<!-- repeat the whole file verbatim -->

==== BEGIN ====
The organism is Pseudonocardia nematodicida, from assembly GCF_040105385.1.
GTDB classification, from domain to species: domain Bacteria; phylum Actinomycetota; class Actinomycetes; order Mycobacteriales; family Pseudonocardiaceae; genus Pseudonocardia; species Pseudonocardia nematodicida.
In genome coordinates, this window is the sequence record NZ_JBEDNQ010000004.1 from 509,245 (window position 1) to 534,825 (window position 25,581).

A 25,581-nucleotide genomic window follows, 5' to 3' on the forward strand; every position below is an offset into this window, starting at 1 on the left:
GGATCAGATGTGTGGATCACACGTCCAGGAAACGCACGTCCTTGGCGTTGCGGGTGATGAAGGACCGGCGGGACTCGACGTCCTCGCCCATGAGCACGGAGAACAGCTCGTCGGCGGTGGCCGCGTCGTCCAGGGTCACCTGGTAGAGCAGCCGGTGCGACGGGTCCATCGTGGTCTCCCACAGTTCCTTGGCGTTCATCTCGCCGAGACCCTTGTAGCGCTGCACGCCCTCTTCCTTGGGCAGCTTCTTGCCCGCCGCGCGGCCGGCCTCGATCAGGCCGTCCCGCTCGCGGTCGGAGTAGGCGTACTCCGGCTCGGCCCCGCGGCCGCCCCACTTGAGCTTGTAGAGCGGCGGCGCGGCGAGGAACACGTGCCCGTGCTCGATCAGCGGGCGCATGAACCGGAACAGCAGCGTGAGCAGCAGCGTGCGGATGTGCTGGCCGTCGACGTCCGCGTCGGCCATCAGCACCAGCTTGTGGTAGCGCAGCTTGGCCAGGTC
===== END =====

The organism is Pseudonocardia nematodicida, from assembly GCF_040105385.1.
GTDB classification, from domain to species: domain Bacteria; phylum Actinomycetota; class Actinomycetes; order Mycobacteriales; family Pseudonocardiaceae; genus Pseudonocardia; species Pseudonocardia nematodicida.
In genome coordinates, this window is the sequence record NZ_JBEDNQ010000004.1 from 509,245 (window position 1) to 534,825 (window position 25,581).

A 25,581-nucleotide genomic window follows, 5' to 3' on the forward strand; every position below is an offset into this window, starting at 1 on the left:
GGATCAGATGTGTGGATCACACGTCCAGGAAACGCACGTCCTTGGCGTTGCGGGTGATGAAGGACCGGCGGGACTCGACGTCCTCGCCCATGAGCACGGAGAACAGCTCGTCGGCGGTGGCCGCGTCGTCCAGGGTCACCTGGTAGAGCAGCCGGTGCGACGGGTCCATCGTGGTCTCCCACAGTTCCTTGGCGTTCATCTCGCCGAGACCCTTGTAGCGCTGCACGCCCTCTTCCTTGGGCAGCTTCTTGCCCGCCGCGCGGCCGGCCTCGATCAGGCCGTCCCGCTCGCGGTCGGAGTAGGCGTACTCCGGCTCGGCCCCGCGGCCGCCCCACTTGAGCTTGTAGAGCGGCGGCGCGGCGAGGAACACGTGCCCGTGCTCGATCAGCGGGCGCATGAACCGGAACAGCAGCGTGAGCAGCAGCGTGCGGATGTGCTGGCCGTCGACGTCCGCGTCGGCCATCAGCACCAGCTTGTGGTAGCGCAGCTTGGCCAGGTC